Wood, McInish, and Ord (71), had found contradicting evidence, in the price-volume relationship. For they established the ratio between the price change and trading volume to be greater for the share prices downticks.
Smirlock and Starks (64) had found that the relationship could only be supported during the time intervals when they could distinguish when the new information ex ante had reached the financial market. Due to the lack of the delivery of information to the financial market and the upbeat transaction costs, small amounts of evidence found that the relation had been lower for the up-ticks in the price than for the downticks.
Data collected over an hourly basis from an extensive market index by Jain and Joh (38), had discovered the trading volume relates positively to the enormity of the price change. Findings have shown though, that the volume is more sensitive towards the positive price changes in contrast to the
negative price changes. Epps, Hanna, Jain, Joh and parts of Smirlock and Starke's findings shown an implication of a positive correlation between the price change and trading volume per se. Ying's items (1) and (2) and a numerous number of researchers had found a similar positive correlation as found above.
Rogalski (60) had...
tedly found a positive correlation as well as Richardson, Sefcik, Thompson (58), Comiskey, Walkling and Weeks (12) all had found through tests on annual volumes of turnover and the price change to have positive traverse correlations. No such correlation had been found however by James and Edmister (39).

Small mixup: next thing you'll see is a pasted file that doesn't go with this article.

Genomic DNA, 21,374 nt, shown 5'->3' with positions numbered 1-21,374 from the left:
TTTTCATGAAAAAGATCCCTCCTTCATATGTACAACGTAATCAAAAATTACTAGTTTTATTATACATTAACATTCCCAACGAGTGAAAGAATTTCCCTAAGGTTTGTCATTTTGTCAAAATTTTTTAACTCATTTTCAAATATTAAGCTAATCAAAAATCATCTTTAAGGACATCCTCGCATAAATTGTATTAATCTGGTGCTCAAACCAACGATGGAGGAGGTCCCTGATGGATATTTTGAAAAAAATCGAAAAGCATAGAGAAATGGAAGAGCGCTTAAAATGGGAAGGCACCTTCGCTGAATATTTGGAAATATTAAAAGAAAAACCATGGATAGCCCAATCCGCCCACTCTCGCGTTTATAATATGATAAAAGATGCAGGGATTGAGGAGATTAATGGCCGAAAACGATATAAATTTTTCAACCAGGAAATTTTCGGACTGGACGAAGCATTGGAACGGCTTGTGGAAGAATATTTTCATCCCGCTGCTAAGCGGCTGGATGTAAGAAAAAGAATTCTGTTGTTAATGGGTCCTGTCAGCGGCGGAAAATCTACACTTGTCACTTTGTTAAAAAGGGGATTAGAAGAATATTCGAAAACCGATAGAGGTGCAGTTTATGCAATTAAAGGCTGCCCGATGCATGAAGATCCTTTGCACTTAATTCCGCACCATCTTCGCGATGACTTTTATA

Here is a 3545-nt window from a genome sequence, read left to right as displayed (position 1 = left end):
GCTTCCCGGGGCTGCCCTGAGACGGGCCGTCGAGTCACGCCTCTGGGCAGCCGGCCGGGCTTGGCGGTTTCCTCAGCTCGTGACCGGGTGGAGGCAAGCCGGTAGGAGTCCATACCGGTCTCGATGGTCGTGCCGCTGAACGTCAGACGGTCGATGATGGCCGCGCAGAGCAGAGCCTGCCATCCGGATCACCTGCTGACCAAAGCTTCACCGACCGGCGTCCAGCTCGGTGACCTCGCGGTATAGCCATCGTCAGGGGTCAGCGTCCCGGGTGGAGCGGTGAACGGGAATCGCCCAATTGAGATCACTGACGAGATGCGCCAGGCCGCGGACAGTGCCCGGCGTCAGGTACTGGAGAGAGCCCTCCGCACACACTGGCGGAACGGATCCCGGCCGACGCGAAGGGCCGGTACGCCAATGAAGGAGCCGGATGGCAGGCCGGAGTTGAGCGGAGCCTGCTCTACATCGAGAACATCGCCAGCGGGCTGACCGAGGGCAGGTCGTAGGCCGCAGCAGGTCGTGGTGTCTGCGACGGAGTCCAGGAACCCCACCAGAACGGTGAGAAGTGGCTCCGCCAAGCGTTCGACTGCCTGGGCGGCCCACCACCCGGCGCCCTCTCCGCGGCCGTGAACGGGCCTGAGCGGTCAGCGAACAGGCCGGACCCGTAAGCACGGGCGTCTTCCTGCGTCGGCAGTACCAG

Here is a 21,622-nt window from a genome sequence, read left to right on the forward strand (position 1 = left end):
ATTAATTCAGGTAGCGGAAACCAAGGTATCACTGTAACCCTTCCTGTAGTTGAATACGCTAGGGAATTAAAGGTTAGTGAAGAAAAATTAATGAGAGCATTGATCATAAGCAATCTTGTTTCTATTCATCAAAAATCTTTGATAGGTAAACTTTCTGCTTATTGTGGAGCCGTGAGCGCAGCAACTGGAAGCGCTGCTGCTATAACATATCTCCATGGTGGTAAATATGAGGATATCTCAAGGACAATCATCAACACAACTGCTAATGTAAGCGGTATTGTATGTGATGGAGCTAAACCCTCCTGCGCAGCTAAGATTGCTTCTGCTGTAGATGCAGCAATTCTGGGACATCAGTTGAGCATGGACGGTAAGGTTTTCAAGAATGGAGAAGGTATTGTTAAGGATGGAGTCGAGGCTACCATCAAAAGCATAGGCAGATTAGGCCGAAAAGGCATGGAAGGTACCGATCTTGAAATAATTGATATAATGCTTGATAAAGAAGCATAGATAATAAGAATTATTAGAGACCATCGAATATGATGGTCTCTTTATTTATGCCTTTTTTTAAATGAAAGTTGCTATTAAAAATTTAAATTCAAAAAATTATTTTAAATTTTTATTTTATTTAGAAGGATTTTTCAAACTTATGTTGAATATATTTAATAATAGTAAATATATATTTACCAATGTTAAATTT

So by looking at the empirical evidence summarized in Table 2, the two features discussed are, all the findings are from data collected from stock and bond markets, unlike previously mentioned empirical correlations between the price change and trading volume, and the data collected has not been collected from any futures markets. The statistical results found are weak, certain correlations found by Rogalski were found to be low for example and there were a couple findings that were inconsistent with a positive relationship to be found.
Theoretical explanations by several authors of their findings, say the association of volume
with the methodical risk through to stock returns, suggested by Morgan (51). A positive correlation between the price change and trading volume had been implied by the 'mixture of distributions hypothesis', only if the conditional indication of the stock price procession is in proportion to the quantity of new information into the market. There is however an unclear sense as to how the above could actually work. For the MDH with indicating minority is inconsistent with the markets equal balance, since it implies that the price change expected is from the arrival of new positive information into the market.
Epps (20) found that a positive price change is cause for a larger volume on share transactions than for the negative price changes. His assumption that the 'bull' investors are optimists about their asset value at the close of the